Barefoot Shoes

Women’s KomodoSport Vibram FiveFingers Review

As soon as I put one foot into the Vibram FiveFingers KomodoSports I knew they were going to be good. They are designed to be an all purpose running/cross training VFF. I’ve been hiking, trail running, and doing Crossfit in them for two months now and…

As soon as I put one foot into the Vibram FiveFingers KomodoSports I knew they were going to be good. They are designed to be an all purpose running/cross training VFF. I’ve been hiking, trail running, and doing Crossfit in them for two months now and I’m hooked. I even hiked to the top of Yosemite’s Half Dome in them and would do it again in a heartbeat.


The design of the KomodoSports doesn’t come across as sleek as some of the lace-up VFFs, but for a Velcro system they’re not too bad. My pair are light gray and black with some lime green highlighting in between the toes. There’s a mini honeycomb pattern on the straps with subtle areas of reflective tape (in the shape of three lines). I’d say they come across more techie than anything.

Materials and Construction

Fabric and Comfort — These are the most comfortable VFFs I’ve ever worn. This is a KSO (keep stuff out) model so the entire foot in enclosed. The upper is super stretchy and forms amazingly well to my foot. The interior is extremely soft and porous.

Footbed — There’s a soft 2mm seamless footbed that appears to be removable but it is partially glued in. I haven’t taken it out since it looks like it might destroy the fabric in there. They fit me perfect with the footbed, so I haven’t had a need to remove it. It looks just like the footbed in the Vibram KomodoSport LS that I reviewed (The “LS” is the laced model of the KomodoSport).

Closure — There are two Velcro straps. One across the top and one around the back of the heel.

Outsole — The tread on the bottom is the exact same as the KomodoSport LS. It’s low profile yet robust. The design is good for all purpose use for everything from off-road trails to concrete.

Weight — They are very lightweight at a mere combined weight of 10.3 ounces via my postal scale.

Cleaning — My VFFs usually get extremely dirty from the trails. I’ve thrown them in the wash several times (with the insert) and they came out looking like brand new. They just need a few hours to completely dry.

Fit, Feel and Performance

The Vibram KomodoSports fit true to (FiveFingers) size. I wear a size 38 and they fit me perfect. Not too small, not too big. There’s enough room for my toes to breathe and expand in there which is important. I haven’t had any pain or hot spots after breaking them in. The first few days I took these out for a run I had a small problem with my big toes. There seemed to be some excess fabric in there from the upper seam causing some red marks and minor pain. It felt like a blister wanted to form, but it never did. It eventually went away after a few runs on the trail. Guess they just needed a little breaking in.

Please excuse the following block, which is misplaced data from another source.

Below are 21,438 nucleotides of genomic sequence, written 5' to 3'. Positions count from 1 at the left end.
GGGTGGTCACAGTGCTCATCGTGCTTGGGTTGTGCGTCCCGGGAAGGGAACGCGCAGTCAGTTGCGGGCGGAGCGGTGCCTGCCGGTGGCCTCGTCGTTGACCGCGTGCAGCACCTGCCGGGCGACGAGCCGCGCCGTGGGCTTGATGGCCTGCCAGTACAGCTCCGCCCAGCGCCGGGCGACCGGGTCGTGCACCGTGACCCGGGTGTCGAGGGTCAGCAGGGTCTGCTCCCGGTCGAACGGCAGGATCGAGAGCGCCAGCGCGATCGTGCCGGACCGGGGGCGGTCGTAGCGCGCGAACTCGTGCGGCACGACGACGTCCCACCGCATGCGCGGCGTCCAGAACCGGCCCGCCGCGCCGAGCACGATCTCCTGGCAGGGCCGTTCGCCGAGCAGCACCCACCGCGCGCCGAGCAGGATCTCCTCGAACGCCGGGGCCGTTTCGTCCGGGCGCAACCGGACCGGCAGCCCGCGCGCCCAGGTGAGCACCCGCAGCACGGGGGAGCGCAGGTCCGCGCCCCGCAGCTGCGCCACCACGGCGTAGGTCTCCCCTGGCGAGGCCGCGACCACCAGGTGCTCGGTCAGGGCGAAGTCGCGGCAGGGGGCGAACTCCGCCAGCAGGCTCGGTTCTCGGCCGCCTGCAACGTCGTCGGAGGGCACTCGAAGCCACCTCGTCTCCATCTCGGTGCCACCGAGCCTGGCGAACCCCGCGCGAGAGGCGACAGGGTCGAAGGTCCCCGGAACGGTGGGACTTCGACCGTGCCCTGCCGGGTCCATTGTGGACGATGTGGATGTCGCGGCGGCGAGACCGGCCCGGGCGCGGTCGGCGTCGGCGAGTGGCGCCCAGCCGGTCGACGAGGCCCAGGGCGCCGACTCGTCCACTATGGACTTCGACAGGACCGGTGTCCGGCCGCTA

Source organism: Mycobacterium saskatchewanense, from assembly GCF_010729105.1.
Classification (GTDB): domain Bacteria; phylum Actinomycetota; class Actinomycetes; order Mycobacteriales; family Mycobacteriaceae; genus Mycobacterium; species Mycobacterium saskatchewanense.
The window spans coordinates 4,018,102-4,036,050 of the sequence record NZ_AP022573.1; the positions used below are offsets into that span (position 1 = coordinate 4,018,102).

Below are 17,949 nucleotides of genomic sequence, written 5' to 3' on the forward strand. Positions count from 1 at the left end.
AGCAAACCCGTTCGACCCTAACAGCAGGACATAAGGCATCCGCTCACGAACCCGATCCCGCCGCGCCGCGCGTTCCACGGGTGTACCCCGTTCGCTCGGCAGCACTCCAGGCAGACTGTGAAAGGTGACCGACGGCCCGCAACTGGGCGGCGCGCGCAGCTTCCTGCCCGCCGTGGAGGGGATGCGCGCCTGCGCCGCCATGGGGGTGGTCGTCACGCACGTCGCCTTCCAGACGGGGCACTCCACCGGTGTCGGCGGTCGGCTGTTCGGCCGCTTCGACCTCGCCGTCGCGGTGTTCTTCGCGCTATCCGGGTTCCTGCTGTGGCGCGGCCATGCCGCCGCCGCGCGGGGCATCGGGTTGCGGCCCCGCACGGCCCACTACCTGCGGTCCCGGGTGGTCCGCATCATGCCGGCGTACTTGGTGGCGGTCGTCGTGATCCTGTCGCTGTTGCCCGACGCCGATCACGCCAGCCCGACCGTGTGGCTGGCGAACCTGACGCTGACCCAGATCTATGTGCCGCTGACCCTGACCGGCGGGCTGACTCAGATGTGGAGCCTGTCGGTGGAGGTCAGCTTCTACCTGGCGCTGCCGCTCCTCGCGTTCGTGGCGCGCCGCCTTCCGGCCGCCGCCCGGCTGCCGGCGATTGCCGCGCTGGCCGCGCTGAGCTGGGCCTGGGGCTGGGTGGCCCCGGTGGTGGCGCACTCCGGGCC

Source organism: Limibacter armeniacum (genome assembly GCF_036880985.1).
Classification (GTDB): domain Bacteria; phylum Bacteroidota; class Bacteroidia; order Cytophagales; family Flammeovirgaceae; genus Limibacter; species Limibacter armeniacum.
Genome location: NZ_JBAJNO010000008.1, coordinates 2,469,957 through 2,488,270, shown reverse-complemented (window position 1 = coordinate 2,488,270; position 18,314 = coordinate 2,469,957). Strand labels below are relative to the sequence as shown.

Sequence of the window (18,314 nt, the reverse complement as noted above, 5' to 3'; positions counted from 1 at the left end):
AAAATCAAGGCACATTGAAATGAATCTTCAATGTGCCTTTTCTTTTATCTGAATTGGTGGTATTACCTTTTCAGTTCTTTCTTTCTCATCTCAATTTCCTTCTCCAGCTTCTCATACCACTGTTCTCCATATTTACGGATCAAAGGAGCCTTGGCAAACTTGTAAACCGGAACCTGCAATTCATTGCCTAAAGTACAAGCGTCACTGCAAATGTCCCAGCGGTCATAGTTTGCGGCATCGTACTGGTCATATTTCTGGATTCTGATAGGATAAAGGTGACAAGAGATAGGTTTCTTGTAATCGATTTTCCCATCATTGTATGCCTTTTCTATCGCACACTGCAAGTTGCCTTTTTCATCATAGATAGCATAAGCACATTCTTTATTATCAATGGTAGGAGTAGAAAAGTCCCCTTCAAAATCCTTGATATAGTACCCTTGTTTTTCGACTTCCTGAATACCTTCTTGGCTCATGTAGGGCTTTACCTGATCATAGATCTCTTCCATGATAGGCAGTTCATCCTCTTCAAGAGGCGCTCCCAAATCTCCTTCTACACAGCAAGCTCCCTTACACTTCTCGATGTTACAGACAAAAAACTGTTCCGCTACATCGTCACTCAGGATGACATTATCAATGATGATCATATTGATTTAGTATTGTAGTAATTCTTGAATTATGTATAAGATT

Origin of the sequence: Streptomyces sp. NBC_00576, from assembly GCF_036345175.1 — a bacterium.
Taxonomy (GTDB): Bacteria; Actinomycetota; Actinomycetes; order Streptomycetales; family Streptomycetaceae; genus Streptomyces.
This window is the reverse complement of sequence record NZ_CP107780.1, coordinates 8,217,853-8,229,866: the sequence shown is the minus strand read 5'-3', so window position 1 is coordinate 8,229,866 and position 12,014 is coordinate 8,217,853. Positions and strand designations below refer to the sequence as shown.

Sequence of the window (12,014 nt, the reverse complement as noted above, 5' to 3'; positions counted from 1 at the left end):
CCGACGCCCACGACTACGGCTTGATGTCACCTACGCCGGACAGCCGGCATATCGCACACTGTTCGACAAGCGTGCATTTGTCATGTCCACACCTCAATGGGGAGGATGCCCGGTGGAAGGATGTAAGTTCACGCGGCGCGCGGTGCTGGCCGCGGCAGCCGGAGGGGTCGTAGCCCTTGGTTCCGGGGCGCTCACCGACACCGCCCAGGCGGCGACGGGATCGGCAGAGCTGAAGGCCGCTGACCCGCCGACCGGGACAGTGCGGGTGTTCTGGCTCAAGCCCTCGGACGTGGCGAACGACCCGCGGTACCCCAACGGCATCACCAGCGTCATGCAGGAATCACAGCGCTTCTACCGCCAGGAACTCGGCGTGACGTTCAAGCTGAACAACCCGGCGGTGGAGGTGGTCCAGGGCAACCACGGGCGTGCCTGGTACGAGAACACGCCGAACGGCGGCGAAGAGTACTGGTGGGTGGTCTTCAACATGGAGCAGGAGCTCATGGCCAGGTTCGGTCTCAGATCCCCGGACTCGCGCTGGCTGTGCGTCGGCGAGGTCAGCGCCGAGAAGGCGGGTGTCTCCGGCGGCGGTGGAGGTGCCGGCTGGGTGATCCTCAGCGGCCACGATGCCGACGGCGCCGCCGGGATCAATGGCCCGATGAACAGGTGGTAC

Another thing I’ve noticed is that no matter how much I try to tighten the heel strap there is always a very small opening around the back of the foot. Small pebbles and dirt tend to fly into the heel cup causing some friction. Also, as time goes on and the fabric stretches, I’ve had to tighten the strap around the heel more and more causing it to almost overshoot the loop area to secure it. The end of the strap hangs about halfway off but it hasn’t been a problem so far, it still stays secure. Eventually, I may have to perform surgery on the Velcro and sew it to a new spot. These things haven’t deterred me from wearing them though. It’s more of an annoyance than anything.

Feel/Performance — As for the performance, I couldn’t be happier with the results. Even though the tread is a little more rigid than say the Sprints, I still get great ground feel and dexterity. It’s definitely in that Goldilocks zone between the Sprints and the Treks. Just like the KomodoSport LS, the soles have amazing traction and I can turn on a dime on asphalt. As expected since this style is enclosed, it does wear a little hotter than the open style of the Sprints. There are some breathable areas on the top of the shoe and porous fabric on the inside to help the heat escape.

Hiking Half Dome

Hiking up Yosemite's Half Dome you pass some huge waterfalls and ascend a ton of stairs.

Hiking up Yosemite’s Half Dome you pass some huge waterfalls and ascend a ton of stairs.

I put the tread to the ultimate grip test. I know these weren’t meant to be the ultimate trekking FiveFingers, but they did an amazing job and I wouldn’t do this hike in anything other than VFFs. Yosemite’s Half Dome was an intense 17-mile day hike taking around 10.5 hours to climb up to 8,800 feet in elevation. In the beginning there are an endless amount of rocky stairs that run alongside some massive waterfalls, then it turns into a regular dirt trail through the forest.

Leah hikes up the granite rock wall of Yosemite's Half Dome.

Leah hikes up the granite rock wall of Yosemite’s Half Dome.